I can still remember the feeling of total alienation, of foreignness, of discord and confusion the morning after I first died.
The feeling of the hazy sun, emerging from its melancholy depth and delivering its first light is one of my favorite memories. The first light of both that very day and my second life. It felt inexplicably warm and comfortable, out in the open, a cool breeze reminded me I wasn't dead.
It had been cold where I had died. It had always been cold where I lived.
In moments of bliss we can forget pain, but never for very long. A sharp incessant thumping started at the base of my neck, splintered upwards to my scalp and crashed at the back of my head. For several minutes that's all I could remember, it felt like death.
It was only after the pain subsided that I managed to open my eyes and survey the area. I was in an uncomfortable position, draped awkwardly over a fountain's stone lip. Several lengths of my hair were floating listlessly in the icy cold water. I felt as though I was unceremoniously dumped from the sky and had a hole drilled into the back of my head.
The surrounding architecture reminded me of Grecian designs. Everything was white-stone, solid and mighty. The sculpture in the middle of the fountain was an ambiguous thing. It appeared as though a man, with stone-white curls and stone-white ligaments was raising a stone-white muscled arm into the air. It was a strange salute, or a gesture of victory, perhaps a greeting or even a depiction of anger.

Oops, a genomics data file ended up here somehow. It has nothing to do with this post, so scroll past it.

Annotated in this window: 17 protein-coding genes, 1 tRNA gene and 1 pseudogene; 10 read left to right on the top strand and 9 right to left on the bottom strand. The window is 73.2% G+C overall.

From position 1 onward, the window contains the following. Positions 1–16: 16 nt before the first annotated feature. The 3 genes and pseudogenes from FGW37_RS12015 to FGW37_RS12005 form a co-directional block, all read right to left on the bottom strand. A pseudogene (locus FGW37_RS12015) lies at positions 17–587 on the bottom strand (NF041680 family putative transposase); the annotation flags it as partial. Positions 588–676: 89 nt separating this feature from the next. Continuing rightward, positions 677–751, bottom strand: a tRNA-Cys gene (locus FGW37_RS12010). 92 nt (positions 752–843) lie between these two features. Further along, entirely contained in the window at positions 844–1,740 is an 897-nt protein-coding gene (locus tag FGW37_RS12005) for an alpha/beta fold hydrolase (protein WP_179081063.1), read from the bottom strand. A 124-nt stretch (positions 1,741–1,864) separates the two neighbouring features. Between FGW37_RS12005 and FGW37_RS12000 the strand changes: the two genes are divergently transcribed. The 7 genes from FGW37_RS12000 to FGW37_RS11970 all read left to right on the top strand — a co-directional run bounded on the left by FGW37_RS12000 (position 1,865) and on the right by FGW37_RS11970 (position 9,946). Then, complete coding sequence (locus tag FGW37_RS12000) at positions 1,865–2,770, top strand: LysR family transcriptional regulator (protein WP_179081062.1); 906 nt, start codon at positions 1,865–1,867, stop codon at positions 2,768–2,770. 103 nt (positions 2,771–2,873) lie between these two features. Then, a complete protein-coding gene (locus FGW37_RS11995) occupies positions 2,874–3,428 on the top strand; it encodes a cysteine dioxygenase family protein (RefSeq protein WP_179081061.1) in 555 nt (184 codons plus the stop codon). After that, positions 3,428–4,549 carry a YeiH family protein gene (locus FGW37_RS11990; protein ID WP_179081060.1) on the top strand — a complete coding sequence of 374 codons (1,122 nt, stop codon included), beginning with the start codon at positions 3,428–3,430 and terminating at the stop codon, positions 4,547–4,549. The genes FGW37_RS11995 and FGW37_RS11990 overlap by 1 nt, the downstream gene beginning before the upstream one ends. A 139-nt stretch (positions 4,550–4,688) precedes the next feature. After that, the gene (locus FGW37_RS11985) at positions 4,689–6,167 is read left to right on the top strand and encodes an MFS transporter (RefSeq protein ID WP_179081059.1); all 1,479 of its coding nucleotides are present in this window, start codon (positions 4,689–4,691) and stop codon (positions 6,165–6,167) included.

I grasped the banister beside the fountain that I had been sprawled upon and struggled to stand. As I struggled towards my full height, a hunk of deformed metal fell to the ground, seemingly originless. I looked towards the sky and the bloodrush threatened to bring me to my knees. I began to hallucinate and images hollered as wild and vivid as any unwarranted nightmare.
It started with the globe, spinning calmly above the male figure's outstretched hand. Specklets of light orbed onto the globe, not unlike a 3D GPS of hundreds of people. Most of the small watts seemed to be centred upon Europe, but many roamed free outside European boundaries. A bright red light flashed upon the globe, somewhere among the Italian regions, just flashing and teasing.
Then came the names. 1. Amelda Rhinecourt, 2. Pierce Kant and on and on. Every name had a corresponding number. Every number had a corresponding name, I noticed that sometimes the name changed but the numbers never budged. It was a ranking, but for what? I had thought.
I scratched my head absent-mindedly and gasped with horror as I felt the matted mess that was my hair. My hand came away red with dried blood and reeking of salt and rust. I stared at the hunk of deformed metal that had fallen, seemingly originless but now from destination. It was a bullet. A bullet that had fallen from me, or rather my head.
I had been shot in the back of my head. I was dead, but not quite. I started to remember the shock. The bang and resonance of the bullet leaving the barrel, spearing into my head. That splitting feeling of my skull cracking open all came back. I registered I had died. And now, I wasn't.
I laughed, the harsh croaking surprised me. This was an absurd but unfailingly real situation. My death defying headache kept everything explicitly real. I started to walk, walk it off I had told myself.
Walking didn't help, I had almost made a full circle round the fountain when reality cemented itself into my brain. There it was, the last rank.
1000. Leah (Ri-a) Ran
That was three months ago.